You Can’t Improve on Perfection, So Leave it the Fuck Alone

Oh, my God, the arrogance! There is a 2009 remaster of Neil Young’s “Everybody Knows This is Nowhere.” One reviewer, who knew guitar, said it brought out the midrange of some guitar notes, etc., and that if you liked the rough low notes (paraphrasing) of the original (well, YEAH), then best stick with the original. No brainer. I can’t believe someone thought the guitar sound on intro to “Cowgirl in the Sand” needed ANYTHING done different. This makes me so afraid that some label jackass is going to ruin every great album out there dicking with it and that one day, we won’t be able to find the originals. Are we going to have to establish a historical society to protect music mixes??

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2 responses to “You Can’t Improve on Perfection, So Leave it the Fuck Alone

  1. Remastering can be a good thing, and as you point out a bad thing. Bad most commonly because it is done to get you to once again pay for the music you probably already own/have owned (on early versions of CDs, cassettes, LP, 8-track, etc…). Good lord…how many versions of Beatles albums do I have now??? Label "jackasses" have sales quotas to hit, and re-mastering, re-mixing, re-packaging is a time-tested method to help reach those goals.Okay…now the good thing part. The historical society suggested should have been established about 6 months after the initial release of albums on CD. Many artists catalogs suffered early on (and at times for many years forward)from poor production processes yielding disapointing sound/mix "product" that didn't even come close to what you had with vinyl pressings. In these cases, it serves justice to finally have the quality/historically protected offering in the market.If you are still in possession of your LP versions of "classsic" recordings…do yourself a favor and get a turntable (or maybe all you need is a needle) and enjoy a remarkably rich dynamic sound and mix that allows you to hear the middle, low, and high.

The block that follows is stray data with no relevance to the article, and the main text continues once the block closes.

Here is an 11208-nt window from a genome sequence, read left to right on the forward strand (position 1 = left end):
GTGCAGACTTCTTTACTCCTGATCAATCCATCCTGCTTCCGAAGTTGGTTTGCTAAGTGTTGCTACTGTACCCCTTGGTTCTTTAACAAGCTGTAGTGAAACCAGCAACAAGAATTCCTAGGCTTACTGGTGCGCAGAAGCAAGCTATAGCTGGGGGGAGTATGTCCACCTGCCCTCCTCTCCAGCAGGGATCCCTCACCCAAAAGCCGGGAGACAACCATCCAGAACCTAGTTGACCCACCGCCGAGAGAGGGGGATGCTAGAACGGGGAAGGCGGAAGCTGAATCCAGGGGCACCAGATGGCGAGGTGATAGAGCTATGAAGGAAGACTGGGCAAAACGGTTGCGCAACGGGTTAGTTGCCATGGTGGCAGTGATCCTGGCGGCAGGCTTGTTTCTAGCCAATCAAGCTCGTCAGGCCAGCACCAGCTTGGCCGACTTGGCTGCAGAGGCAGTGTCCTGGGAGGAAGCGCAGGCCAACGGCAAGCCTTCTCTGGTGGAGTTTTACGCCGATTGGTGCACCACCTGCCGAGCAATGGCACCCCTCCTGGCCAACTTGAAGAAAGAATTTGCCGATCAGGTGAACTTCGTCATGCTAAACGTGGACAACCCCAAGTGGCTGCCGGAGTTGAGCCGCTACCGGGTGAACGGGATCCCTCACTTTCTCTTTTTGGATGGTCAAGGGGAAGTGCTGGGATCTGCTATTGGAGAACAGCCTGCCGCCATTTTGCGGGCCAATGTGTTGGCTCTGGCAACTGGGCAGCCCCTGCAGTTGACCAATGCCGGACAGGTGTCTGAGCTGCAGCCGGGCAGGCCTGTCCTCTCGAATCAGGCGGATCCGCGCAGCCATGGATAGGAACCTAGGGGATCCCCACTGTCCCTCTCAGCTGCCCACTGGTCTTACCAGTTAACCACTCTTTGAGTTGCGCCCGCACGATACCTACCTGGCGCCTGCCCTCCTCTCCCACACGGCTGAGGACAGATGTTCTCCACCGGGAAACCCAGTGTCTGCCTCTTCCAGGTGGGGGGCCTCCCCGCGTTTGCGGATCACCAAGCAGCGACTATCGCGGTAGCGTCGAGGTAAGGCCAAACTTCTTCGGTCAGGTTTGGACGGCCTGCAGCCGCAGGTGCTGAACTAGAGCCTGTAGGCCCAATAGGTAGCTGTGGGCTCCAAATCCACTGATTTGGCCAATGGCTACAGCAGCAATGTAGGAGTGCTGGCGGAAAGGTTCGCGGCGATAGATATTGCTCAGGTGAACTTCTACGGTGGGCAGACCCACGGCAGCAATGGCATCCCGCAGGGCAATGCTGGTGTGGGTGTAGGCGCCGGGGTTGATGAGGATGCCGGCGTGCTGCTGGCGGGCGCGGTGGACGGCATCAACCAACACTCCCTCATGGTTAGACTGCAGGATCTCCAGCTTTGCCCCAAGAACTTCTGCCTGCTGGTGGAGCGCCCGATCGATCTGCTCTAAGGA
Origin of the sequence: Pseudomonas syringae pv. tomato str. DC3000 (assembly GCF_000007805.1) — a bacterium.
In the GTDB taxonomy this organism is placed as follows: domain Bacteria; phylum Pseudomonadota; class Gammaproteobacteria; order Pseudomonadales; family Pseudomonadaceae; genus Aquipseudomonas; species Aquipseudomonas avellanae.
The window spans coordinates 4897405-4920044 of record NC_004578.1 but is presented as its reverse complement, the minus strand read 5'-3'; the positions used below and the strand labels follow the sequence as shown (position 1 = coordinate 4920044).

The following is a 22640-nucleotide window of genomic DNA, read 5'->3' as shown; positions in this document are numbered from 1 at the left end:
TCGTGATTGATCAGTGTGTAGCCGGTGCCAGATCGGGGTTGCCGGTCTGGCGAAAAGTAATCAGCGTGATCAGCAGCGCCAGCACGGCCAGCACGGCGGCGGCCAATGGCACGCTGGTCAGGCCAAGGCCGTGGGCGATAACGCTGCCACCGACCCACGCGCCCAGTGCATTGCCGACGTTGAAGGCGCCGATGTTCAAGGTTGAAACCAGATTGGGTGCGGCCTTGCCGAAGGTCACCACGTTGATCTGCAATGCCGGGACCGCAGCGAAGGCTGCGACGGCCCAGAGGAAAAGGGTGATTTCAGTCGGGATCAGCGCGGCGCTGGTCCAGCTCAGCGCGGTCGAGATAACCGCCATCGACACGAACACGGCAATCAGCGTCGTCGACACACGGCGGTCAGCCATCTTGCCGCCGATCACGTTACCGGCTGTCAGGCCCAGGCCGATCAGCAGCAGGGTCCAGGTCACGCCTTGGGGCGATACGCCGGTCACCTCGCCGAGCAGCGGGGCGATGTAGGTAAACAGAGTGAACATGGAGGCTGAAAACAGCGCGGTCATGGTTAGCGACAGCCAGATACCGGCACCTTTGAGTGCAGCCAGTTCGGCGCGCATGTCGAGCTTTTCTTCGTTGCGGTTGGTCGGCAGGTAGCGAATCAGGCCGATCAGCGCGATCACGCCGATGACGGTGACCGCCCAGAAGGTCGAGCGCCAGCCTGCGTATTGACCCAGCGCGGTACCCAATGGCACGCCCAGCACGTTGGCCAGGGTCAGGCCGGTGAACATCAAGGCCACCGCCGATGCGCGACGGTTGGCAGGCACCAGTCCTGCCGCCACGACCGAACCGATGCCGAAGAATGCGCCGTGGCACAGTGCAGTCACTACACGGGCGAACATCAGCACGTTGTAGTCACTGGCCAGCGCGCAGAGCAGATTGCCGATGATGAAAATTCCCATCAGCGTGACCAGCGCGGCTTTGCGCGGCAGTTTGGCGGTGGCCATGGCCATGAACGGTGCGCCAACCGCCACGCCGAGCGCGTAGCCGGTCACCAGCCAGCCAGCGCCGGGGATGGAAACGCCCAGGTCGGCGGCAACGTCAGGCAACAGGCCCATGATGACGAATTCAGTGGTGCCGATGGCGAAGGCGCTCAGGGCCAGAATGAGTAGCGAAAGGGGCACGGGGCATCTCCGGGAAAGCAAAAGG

2. Hi Tracy, I totally agree that the control on preservation should have started ages ago. Don't you wonder if they will ever be able to regain the little packet of punch analog has over digital? (Not saying digital isn't better in some ways, but there is just that bottom, the thing you feel/hear when you are standing in front of an amp…) It just seems like they should be able to capture that. I do listen to albums a lot, but since my home stereo isn't a proper one, I don't have a way of hearing it like it on analog. I am keeping my eyes open for an old stereo. I have tried the new ones and don't like them as well. I mainly listen in my car, though, and I really miss that Delco cassette player that came with my old Firebird. It's the best sound I ever had.

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